In this article we develop a typology of European Union (EU) integration to capture how, to what extent and according to which policy aims EU involvement in Member States has altered with respect to labour market and social policy and what it signifies in terms of institutional change. On this basis, we show first that new instruments – the Six-Pack, Fiscal Compact and Two-Pack – have been layered onto the existing institutional framework governing the Economic and Monetary Union (EMU). Furthermore, we show that the instruments strengthening budgetary discipline to improve the functioning of European Monetary Union have become more explicit in terms of policy objectives, particularly specifying new benchmarks to obtain fiscal discipline. They are also stricter in terms of surveillance and enforcement. Second, we show that there are initiatives to address and improve the social dimension of the EU – Europe 2020, the Social Investment Package and the Youth Guarantee – and that these have also emerged through a process of institutional layering. However, the aims around Europe 2020 and Social Investment continue to be based on the voluntary Open Method of Coordination, with comparatively weak surveillance and enforcement. In the current context, and in order to attain economic growth together with social cohesion and welfare, it is of utmost importance that EMU criteria should be altered to take account of social investments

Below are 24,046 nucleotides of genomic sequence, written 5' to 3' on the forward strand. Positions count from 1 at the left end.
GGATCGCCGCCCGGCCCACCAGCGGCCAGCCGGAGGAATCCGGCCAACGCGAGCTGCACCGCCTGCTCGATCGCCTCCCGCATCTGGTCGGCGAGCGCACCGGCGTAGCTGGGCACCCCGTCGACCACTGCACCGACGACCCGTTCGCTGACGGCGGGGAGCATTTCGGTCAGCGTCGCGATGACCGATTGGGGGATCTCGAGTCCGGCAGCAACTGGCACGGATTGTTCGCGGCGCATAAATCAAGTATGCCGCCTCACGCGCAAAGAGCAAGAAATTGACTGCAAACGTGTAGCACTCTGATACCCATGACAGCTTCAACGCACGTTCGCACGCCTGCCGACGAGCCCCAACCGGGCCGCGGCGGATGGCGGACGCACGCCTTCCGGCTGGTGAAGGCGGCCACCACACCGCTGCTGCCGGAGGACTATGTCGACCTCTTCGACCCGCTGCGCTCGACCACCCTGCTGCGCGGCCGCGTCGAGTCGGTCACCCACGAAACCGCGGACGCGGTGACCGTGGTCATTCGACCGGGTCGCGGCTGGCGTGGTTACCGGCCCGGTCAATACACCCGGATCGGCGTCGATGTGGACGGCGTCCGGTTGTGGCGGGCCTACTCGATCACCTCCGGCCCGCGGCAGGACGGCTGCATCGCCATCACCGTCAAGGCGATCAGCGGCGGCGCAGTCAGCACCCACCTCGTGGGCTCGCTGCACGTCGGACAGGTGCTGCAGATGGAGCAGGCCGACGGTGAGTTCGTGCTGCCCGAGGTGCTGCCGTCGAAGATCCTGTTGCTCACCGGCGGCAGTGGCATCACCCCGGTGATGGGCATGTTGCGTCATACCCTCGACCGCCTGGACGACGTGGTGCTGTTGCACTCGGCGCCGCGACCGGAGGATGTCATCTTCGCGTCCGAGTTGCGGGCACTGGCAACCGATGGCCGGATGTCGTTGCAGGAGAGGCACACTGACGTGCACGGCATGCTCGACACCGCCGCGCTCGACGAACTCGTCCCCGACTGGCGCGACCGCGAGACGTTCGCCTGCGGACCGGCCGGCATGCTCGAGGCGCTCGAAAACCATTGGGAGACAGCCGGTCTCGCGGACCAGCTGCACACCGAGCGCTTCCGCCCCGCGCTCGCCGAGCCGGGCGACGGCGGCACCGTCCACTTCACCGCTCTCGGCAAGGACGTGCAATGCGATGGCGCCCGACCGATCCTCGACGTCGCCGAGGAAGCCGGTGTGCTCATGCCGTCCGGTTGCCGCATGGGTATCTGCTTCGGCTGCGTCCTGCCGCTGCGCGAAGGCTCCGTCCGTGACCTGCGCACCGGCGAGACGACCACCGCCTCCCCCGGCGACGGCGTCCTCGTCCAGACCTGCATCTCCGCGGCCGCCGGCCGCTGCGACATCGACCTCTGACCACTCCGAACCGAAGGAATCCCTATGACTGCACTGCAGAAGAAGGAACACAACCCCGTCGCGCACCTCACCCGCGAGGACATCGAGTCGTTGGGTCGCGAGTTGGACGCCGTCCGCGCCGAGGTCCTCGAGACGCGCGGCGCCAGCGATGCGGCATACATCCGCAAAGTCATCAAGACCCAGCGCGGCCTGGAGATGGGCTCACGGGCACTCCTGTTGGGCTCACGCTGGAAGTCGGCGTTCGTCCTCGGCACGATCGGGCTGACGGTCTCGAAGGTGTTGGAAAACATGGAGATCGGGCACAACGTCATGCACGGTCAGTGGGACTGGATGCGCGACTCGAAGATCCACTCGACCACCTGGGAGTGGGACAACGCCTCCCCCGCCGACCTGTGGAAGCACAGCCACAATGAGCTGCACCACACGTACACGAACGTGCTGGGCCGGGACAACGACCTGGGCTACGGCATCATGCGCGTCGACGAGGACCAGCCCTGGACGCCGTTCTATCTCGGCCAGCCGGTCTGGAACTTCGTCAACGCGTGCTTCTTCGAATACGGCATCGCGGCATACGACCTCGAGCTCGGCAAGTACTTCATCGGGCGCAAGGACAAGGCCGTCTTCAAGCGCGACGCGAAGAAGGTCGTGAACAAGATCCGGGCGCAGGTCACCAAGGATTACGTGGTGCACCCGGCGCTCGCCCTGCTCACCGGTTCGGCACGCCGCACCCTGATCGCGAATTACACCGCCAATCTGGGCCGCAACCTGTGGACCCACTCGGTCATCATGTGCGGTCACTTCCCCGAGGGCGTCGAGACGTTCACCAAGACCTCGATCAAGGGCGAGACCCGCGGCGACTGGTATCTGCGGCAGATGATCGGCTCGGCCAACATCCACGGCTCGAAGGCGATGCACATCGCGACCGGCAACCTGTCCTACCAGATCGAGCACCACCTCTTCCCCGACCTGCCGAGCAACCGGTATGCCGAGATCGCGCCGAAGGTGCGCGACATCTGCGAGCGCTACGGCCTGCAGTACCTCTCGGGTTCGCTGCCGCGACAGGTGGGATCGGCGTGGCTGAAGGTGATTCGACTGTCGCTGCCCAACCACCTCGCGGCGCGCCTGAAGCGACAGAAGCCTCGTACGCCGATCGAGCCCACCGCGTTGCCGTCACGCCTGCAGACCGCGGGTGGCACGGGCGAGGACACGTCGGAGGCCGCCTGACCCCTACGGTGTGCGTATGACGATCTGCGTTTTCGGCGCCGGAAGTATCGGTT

Bibliographical noteReprinted in: Caroline de la Porte & Elke Heins (eds): The sovereign debt crisis, the EU and welfare state reform (2016). Palgrave Macmillan UK, p. 15-42.
- European Integration
- Institutional change
- Stability and growth pact
- European social policy